In the light of the above mentioned information it is evident that the stance of Komesar that government is the greatest threat as well as the best friend of the private property ownership does make sense. However, the idea that the government has its own reasons for encouraging and supporting private property ownership hasn't been rejected by him. Therefore, at least a part of Fischel's normative theory of regulatory takings has been endorsed by Cole in his review. The theoretical support has been driven by the theory according to which the property rights need to be protected by the government in order to improve the production, collect taxes and have support for the government (Cole, 2007).
Seven bases have been provided by Cole for the theoretical support: government support is dependent on the institutional structure; support is required by the government in order to survive; it is very costly to design and enforce the property rights; it is the institutional structure of the state that the property rights are a part of; it can be expected from the government that they would design as well as enforce the property rights as this will help in improving the government support; and it is either the social justice or the social welfare which can be maximized by the property rights (Cole, pp.18-19). It is an examination of the English law that the empirical support is based upon instead of U.S. (Cole, 2007).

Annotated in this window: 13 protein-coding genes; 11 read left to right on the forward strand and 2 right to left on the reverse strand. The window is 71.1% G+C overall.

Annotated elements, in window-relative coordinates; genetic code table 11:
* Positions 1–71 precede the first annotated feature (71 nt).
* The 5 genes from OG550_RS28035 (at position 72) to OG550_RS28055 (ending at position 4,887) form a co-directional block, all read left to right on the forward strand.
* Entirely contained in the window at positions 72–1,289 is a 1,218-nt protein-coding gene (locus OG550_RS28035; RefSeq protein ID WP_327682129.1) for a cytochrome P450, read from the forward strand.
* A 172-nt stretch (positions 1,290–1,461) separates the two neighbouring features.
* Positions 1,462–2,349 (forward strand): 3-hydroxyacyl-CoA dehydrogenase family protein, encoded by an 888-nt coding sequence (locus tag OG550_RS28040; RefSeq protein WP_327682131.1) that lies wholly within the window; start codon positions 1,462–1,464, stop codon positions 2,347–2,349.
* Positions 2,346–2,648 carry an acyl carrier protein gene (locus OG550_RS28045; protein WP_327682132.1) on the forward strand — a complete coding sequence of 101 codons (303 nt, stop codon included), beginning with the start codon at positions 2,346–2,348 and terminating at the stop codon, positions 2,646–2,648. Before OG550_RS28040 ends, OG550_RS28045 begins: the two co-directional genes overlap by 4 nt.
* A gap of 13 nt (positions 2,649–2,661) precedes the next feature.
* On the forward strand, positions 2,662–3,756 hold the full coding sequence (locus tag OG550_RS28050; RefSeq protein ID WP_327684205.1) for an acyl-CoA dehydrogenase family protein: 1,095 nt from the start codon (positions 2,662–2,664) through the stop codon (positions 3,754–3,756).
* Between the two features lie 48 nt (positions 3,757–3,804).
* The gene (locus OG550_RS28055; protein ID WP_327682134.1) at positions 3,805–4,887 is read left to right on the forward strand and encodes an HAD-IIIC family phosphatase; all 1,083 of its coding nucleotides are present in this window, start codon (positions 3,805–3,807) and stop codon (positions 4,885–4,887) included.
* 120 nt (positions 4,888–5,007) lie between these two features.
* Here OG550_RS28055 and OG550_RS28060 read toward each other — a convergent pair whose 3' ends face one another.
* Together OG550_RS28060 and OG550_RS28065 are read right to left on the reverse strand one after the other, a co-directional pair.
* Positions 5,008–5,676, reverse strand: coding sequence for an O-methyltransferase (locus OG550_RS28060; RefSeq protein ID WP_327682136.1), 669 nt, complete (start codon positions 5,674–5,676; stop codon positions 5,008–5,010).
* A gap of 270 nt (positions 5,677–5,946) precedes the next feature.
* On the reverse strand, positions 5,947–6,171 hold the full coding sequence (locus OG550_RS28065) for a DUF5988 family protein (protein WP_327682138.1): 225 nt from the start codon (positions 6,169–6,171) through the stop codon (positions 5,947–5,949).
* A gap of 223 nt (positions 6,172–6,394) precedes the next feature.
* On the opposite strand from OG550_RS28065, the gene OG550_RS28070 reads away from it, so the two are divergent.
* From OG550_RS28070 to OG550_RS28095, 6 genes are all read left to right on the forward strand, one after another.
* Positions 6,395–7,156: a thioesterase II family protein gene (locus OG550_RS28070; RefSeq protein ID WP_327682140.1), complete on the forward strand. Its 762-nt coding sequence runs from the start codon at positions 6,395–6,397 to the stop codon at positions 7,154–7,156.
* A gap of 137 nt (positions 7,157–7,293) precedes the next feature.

A direct comparison has also been taken by Cole between the political and legal systems of U.S. And UK and the way that these systems deal with the government's taking of private property. The UK's 1947 Town and Country Planning Act as well as the takings with regards to the comparatively small UK have also been discussed by him. There is this fundamental belief that there is some sort of public character preset even in the private property. He…[continue]